Sudan Democracy First Group
The Forgotten Territory
The Strategic Thinking for Change and Stability in Eastern Sudan
10 October 2017
The Sudan Democracy First Group (SDFG) is honoured to release its publication “The Strategic Thinking for Change and Stability in Eastern Sudan: The Forgotten Territory”, which presents the discussions and recommendations of the workshop that was organized and held by SDFG. This publication was released earlier in Arabic in July 2017.
Since Sudan’s independence, Eastern Sudan has continued to be a victim of the same developmental marginalization from which all of Sudan’s peripheries are suffering. Despite the region’s significant geographic importance, housing the country’s maritime ports, lengthy land and sea boarders, fertile agricultural lands which provide a rich basket of resources, it continues to suffer from instability, security threats, poverty, successive famines, diseases, looting of resources, exclusion from political participation and discrimination in development and other policies that have marked the history of the modern Sudanese state.
The National Islamic Front (NIF) coup of 1989 deepened developmental and social discrimination in eastern Sudan. The three-decade rule of the NIF and it successor, the National Congress Party (NCP), has aggravated the security, political and economic problems of the region placing Eastern Sudan in a state of precarious stability and conflict. Despite the relative peace achieved by the Eastern Sudan Peace Agreement (ESPA) of 2006, which ended armed hostilities, many of the underlying causes of the conflict are still in place, and liable to explode at any moment unless addressed with strategies aimed at achieving real stability in eastern Sudan.
SDFG initiated a discussion around issues of change and stability in Eastern Sudan by inviting a spectrum of civil, political and social leaders from the region. The workshop discussed issues of governance, political participation, the relationship of the region with the centre, wealth sharing, resources, development, security, migration and borders in addition to issues of identity, and social and cultural relations.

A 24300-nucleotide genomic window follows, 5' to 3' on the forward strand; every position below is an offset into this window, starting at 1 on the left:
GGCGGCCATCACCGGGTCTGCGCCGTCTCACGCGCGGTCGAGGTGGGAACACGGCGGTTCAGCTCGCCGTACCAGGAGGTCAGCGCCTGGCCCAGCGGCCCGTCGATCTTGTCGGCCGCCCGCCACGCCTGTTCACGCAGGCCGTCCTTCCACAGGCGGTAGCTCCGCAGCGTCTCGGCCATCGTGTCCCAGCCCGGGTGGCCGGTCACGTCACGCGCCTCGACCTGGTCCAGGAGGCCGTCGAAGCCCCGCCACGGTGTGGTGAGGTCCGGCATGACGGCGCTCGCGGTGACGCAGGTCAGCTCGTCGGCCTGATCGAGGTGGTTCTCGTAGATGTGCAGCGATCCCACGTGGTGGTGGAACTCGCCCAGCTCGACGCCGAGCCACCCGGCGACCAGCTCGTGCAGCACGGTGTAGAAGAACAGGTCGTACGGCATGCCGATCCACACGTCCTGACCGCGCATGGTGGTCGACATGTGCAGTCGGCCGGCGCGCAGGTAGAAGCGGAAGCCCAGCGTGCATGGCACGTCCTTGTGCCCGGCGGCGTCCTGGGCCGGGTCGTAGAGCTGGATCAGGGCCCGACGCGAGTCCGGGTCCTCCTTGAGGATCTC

The workshop concluded with the issuance of the Nairobi Declaration for Change and Stability in Eastern Sudan, which was published by SDFG at the time. This booklet reflects the discussions that culminated in greater detail, and lays out its recommendations This work is part of SDFG’s efforts to address the issues of marginalized regions and communities in Sudan, and to raise the voice of people from these regions to the top of the agenda for positive nation building in the country. This effort is a critical part of ending civil wars and regional grievances, and reaching a comprehensive and lasting solution to the complex crises facing Sudan by addressing the roots of discrimination and exclusion.
As any such meeting realistically would, the workshop fell short of representing the entire spectrum of the civic forces in Eastern Sudan. However, SDFG consulted extensively to ensure the widest possible spectrum of stakeholders on the topics discussed at the workshop were invited and fully engaged. Although the organization cannot claim to have covered of all viewpoints in Eastern Sudan, it did represent at broad sampling. SDFG considers this an important step in reopening the dialogue on the issues of Eastern Sudan and promoting greater national efforts to prevent a recurrence of war in the region.
SDFG presents its appreciation to all the workshop participants whose valuable inputs represent the core of this booklet. Special thanks also go to Mr. Abdallah Musa, a member of SDFG Board of Directors, for his efforts in the organization of the workshop. Through this booklet “The Strategic Thinking for Change and Stability in Eastern Sudan: The Forgotten Territory”, SDFG presents the discussions and recommendations covered by the participants at the session, in order to open a wider dialogue on the issues of Eastern Sudan and the Sudanese peripheries in general. SDFG will continue to work with its civil society allies towards the implementation of these recommendations.
To read the full report in English, follow this link:
Sudan Democracy First Group